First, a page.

Perceptics staff and lobbyists tracked the reaction to stories about ICE gaining access to license plate databases and the DEA building them out, the emails show. In monthly reports spanning several years, the Podesta Group detailed its work on appropriations bills and other spending vehicles. In 2014, for instance, Podesta Group representatives mentioned monitoring legislation regulating location data collection, saying that their staff would “preemptively meet if necessary to ensure LPRs do not get drawn further into the privacy conversation.” In 2015, Podesta Group representatives spoke about building a “possible coalition against LPR bans,” according to one of the reports.
After Donald Trump took office, Antelo and other Podesta staff provided updates on government negotiations over border spending, which sometimes raised the concern that Trump’s hard-line immigration demands would end up scuttling spending on technology and hurt her clients’ bottom line.
“A Trump presidency doesn’t guarantee a bonanza for Perceptics.”
“A Trump presidency doesn’t guarantee a bonanza for Perceptics,” Antelo wrote in a January 2017 email to a Perceptics executive, noting the administration’s pledge to cut budgets. “We might want to do some pre-emptive defense of Perceptics’ programs early on, in addition to affirmatively pushing for more funding,” she continued. In an October 2017 update, Podesta staffer Lucia Alonzo wrote that the administration was holding “to the idea of a southern border wall — there is little mention of other types of technology and infrastructure.” Their job, she said, “continues to be ensuring our LPR language is in any future compromise package.”
In a February 2018 email, Antelo described meetings with staffers for Democrats Peter Aguilar, a California congressman, and Michael Bennet, a Colorado senator and presidential candidate: “Both staffer brought up privacy and data mgmt concerns generally and seemed content with the response that we have no input as to how the data is managed and that it is a valid policy discussion for CBP.” Antelo wrote that when Bennet’s staff asked “about privacy and security of LPR data Perceptics camera captures, we gave them the standard response.”
Staffers for Democratic Sen. Bob Menendez, of New Jersey, on the other hand, “assured us their office has no objection to LPRs. In the larger discussion of DACA/border security, they said they don’t really have a problem with border tech, but rather dramatic stuff like the wall.”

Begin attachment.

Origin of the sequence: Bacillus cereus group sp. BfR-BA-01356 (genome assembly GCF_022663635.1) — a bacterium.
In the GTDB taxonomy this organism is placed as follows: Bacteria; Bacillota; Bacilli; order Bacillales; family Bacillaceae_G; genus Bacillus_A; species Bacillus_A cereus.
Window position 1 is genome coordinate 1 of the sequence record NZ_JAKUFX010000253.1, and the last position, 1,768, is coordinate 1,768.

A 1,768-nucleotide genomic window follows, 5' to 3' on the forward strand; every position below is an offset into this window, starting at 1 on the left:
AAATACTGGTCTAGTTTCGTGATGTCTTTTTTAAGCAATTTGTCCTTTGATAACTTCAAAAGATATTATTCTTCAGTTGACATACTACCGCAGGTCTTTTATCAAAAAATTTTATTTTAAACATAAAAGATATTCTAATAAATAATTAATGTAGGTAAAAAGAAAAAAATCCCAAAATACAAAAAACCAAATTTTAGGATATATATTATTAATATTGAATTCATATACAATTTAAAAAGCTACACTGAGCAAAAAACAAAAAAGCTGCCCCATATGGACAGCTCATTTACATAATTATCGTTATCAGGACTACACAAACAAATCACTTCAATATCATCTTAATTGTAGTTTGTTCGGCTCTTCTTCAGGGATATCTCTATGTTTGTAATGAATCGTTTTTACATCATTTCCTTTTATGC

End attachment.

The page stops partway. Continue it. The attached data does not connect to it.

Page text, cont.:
“Michael’s staff raised flags about the privacy risks associated with license plate reader technology and the recent data breach appears to bear out their concerns,” according to Courtney Gidner, a spokesperson for Bennet. “This event has underscored the risks of collecting such information in the first place and how it is stored and protected.” (The offices of Aguilar and Menendez did not respond to requests for comment.)
Antelo insisted that Perceptics “makes cameras, really good cameras, and we sell cameras. We do not do facial recognition, we never have and are not developing it.”
But recent emails make clear that Perceptics was at the very least involved in trials to work with other companies that do do facial recognition. The company worked on a pilot for CBP’s “Vehicle Face System,” which, as reported by The Verge last year, was aimed at scanning drivers’ faces through the windshields of their cars, in order to match drivers with the photos on file in government databases. Emails and other Perceptics documents reference work with Unisys, another contractor, on the project.
One email discussing Perceptics’ success in identifying people in cars for policing HOV lanes references “a CBP project” that was “touting high match rates using facial recognition.” In June 2018, an email chain about naming “new products for our borders market” referenced efforts they called “Face Find” and “Face at Speed.” The suggested names from one employee? “1. Big Brother 2. Voyeur 3. Mug shot 4. Head shot 5. paparazzo.”
In Brownsville, Texas, in December 2018, a Perceptics employee was instructed to “hold off on the face cam for the moment. We didn’t have permission to install that in Brownsville, and with privacy concerns we need to do some thinking before we install any face capture utilities within the CBP facilities.”
“Technology that is used at the border doesn’t stay at the border.”
“We’ve never had full insight into what CBP is collecting and what they are storing, and what piece of the puzzle each subcontractor has,” said Neema Singh Guliani, a senior legislative counsel with the ACLU. But, she said, although CBP has rolled out face recognition technology in airports and at pedestrian crossings, for her, there are “big questions about whether CBP has explicit authority to use face recognition.”
“Technology that is used at the border doesn’t stay at the border,” said Mana Azarmi, policy counsel with the Center for Democracy and Technology. “Automatic license plate readers are fairly ubiquitous, and if they manage to attach the software to these cameras and get readable images, then it spreads, we have the ability for law enforcement to do real-time facial recognition of drivers which is something we’ve always warned of.”